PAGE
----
WATERVILLE — Waterville attorney David Geller grilled Colby College senior Anna Braverman, who registered to vote in Waterville in February 2016, asking whether she has a motor vehicle on campus, under whose name and where it is registered and under whose policy it is insured.

But Leah Rachin, an attorney representing of Braverman and 74 other Colby students and faculty whose eligibility to vote in Waterville is being challenged, objected.

“I think this line of questioning is inappropriate and entirely irrelevant,” she said. Questions about Braverman’s driver’s license and where her car is registered are enforcement issues and have nothing to do with what she intended at the time she registered to vote, Rachin said.

“This isn’t the board’s bailiwick to make those determinations,” she said.

Roland Hallee, chairman of the Waterville Voter Registration Appeals Board, agreed.

Colby College students, from left, Anna Braverman, Lutie Brown and Colleen George are sworn in before testifying before the Waterville Voter Registration Appeals board during a hearing in Waterville regarding voter eligibility on Wednesday. Morning Sentinel photo by David Leaming

The board on Wednesday heard appeals from Waterville resident Cathy Weeks, one of three people disputing the eligibility of 75 Colby students and faculty to vote in Waterville. Those voters cast ballots in the November election that resulted in the approval of a plastic bag referendum that prohibits some businesses from dispensing the bags. Geller said he was representing only Weeks and not her husband, Jonathan, or Shaun Caron, the two others challenging the voter eligibility.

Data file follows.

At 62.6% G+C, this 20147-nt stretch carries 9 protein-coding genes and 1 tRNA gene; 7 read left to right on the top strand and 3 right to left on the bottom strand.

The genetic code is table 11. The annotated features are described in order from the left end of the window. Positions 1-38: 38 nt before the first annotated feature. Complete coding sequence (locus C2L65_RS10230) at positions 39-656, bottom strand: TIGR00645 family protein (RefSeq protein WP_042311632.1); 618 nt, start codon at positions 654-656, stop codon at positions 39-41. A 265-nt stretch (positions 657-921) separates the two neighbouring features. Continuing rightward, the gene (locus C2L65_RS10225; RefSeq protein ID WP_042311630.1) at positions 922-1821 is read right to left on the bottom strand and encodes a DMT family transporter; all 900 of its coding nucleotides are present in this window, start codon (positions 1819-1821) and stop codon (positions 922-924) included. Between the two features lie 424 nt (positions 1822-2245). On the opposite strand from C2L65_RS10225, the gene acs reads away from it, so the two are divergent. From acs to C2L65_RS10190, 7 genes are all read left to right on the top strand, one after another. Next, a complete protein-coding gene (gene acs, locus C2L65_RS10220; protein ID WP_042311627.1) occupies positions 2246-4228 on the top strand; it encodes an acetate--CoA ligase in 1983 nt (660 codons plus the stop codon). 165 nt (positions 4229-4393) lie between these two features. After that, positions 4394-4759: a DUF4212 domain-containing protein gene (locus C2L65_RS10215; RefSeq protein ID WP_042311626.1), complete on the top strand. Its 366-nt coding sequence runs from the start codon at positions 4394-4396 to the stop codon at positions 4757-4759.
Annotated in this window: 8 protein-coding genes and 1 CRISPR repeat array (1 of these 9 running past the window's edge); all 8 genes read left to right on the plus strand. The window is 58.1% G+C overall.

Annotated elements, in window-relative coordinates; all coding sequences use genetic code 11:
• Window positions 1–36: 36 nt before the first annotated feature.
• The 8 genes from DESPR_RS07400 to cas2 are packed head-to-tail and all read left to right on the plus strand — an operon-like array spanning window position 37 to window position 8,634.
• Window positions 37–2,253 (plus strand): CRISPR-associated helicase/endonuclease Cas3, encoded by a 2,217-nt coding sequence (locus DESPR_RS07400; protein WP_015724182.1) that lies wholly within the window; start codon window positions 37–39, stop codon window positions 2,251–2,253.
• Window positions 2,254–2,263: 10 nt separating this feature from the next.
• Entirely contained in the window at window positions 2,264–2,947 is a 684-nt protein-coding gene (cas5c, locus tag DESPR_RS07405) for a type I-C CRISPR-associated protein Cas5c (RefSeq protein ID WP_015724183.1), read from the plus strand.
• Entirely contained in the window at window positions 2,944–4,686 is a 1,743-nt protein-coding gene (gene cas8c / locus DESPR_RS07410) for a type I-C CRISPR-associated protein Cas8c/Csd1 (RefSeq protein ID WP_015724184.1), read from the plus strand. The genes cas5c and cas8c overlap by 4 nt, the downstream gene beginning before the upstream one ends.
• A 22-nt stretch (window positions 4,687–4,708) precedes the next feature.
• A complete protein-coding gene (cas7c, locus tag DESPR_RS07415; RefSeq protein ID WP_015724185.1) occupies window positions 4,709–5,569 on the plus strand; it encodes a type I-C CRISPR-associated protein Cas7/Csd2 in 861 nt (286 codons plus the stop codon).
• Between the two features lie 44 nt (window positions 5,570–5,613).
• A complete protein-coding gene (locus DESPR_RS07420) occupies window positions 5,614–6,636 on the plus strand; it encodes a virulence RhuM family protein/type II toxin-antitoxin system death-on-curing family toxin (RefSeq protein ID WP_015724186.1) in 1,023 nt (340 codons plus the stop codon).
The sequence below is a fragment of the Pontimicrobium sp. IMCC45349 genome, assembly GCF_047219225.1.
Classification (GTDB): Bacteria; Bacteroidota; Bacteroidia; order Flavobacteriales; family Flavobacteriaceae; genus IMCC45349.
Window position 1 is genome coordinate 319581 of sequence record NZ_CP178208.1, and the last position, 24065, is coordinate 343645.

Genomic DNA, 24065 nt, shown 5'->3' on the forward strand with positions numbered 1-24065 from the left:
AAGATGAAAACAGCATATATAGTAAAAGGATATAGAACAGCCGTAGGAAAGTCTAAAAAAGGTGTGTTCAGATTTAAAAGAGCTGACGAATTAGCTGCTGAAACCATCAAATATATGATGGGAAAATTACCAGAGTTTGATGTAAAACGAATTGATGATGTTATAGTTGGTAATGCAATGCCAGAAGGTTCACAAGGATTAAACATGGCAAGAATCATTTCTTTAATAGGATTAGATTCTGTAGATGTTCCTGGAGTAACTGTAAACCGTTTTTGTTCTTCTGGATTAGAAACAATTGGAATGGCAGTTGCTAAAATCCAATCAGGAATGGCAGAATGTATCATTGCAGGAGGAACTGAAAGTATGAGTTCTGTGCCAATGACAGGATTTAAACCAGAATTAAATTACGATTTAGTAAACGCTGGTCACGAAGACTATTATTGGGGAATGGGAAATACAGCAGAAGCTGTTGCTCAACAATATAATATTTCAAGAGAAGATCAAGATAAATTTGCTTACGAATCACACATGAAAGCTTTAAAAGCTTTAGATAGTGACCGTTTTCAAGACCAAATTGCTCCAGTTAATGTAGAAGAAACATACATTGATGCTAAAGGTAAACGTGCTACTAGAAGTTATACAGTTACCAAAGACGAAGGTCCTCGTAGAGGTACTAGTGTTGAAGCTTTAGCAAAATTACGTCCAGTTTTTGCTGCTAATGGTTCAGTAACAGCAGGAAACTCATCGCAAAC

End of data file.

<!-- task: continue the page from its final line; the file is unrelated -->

Representing the board was City Solicitor William A. Lee III, who said the board was to decide the cases based on evidence provided at the hearings. They were to continue until noon Friday. The board plans to issue decisions either Friday or May 8.

Braverman said she lives in a dormitory on the Colby campus. She lives in the city 10 months a year. Her parents live in New York, but she considers Waterville home, she said.

After the Nov. 6 election, Braverman was notified her vote was being challenged and her eligibility to vote was being questioned. On Nov. 30, she submitted another application for residency. Geller asked her if she considered herself a Waterville resident continuously from the first time she registered to vote and on Nov. 30. She said yes.

He asked if she understood that, under Maine law, if she continues to drive here, she is required to get a Maine driver’s license. She said she was not aware at the time she voted. Geller then asked a series of questions about whether she has a credit card, where her bank is located, whether she has a municipal library card and whether she has a bedroom at her parents’ home in New York.

So it went with other students, as well as Colby psychology professor Melissa Glenn.